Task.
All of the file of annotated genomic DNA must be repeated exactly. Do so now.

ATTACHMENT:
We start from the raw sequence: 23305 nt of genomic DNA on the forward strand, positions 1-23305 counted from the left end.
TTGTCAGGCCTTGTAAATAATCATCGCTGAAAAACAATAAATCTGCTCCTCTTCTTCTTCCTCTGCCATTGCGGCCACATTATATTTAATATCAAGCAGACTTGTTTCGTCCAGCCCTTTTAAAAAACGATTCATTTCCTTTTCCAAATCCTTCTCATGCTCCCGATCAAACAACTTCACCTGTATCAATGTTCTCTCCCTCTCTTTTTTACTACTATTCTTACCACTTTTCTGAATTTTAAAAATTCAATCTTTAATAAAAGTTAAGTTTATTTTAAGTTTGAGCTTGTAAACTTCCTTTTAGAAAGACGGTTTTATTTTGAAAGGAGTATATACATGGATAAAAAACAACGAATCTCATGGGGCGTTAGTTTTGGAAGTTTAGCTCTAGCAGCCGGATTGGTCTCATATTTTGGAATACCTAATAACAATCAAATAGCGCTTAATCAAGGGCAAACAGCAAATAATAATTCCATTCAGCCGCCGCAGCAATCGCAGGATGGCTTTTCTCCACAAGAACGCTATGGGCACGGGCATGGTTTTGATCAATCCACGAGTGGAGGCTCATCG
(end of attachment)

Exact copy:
We start from the raw sequence: 23305 nt of genomic DNA on the forward strand, positions 1-23305 counted from the left end.
TTGTCAGGCCTTGTAAATAATCATCGCTGAAAAACAATAAATCTGCTCCTCTTCTTCTTCCTCTGCCATTGCGGCCACATTATATTTAATATCAAGCAGACTTGTTTCGTCCAGCCCTTTTAAAAAACGATTCATTTCCTTTTCCAAATCCTTCTCATGCTCCCGATCAAACAACTTCACCTGTATCAATGTTCTCTCCCTCTCTTTTTTACTACTATTCTTACCACTTTTCTGAATTTTAAAAATTCAATCTTTAATAAAAGTTAAGTTTATTTTAAGTTTGAGCTTGTAAACTTCCTTTTAGAAAGACGGTTTTATTTTGAAAGGAGTATATACATGGATAAAAAACAACGAATCTCATGGGGCGTTAGTTTTGGAAGTTTAGCTCTAGCAGCCGGATTGGTCTCATATTTTGGAATACCTAATAACAATCAAATAGCGCTTAATCAAGGGCAAACAGCAAATAATAATTCCATTCAGCCGCCGCAGCAATCGCAGGATGGCTTTTCTCCACAAGAACGCTATGGGCACGGGCATGGTTTTGATCAATCCACGAGTGGAGGCTCATCG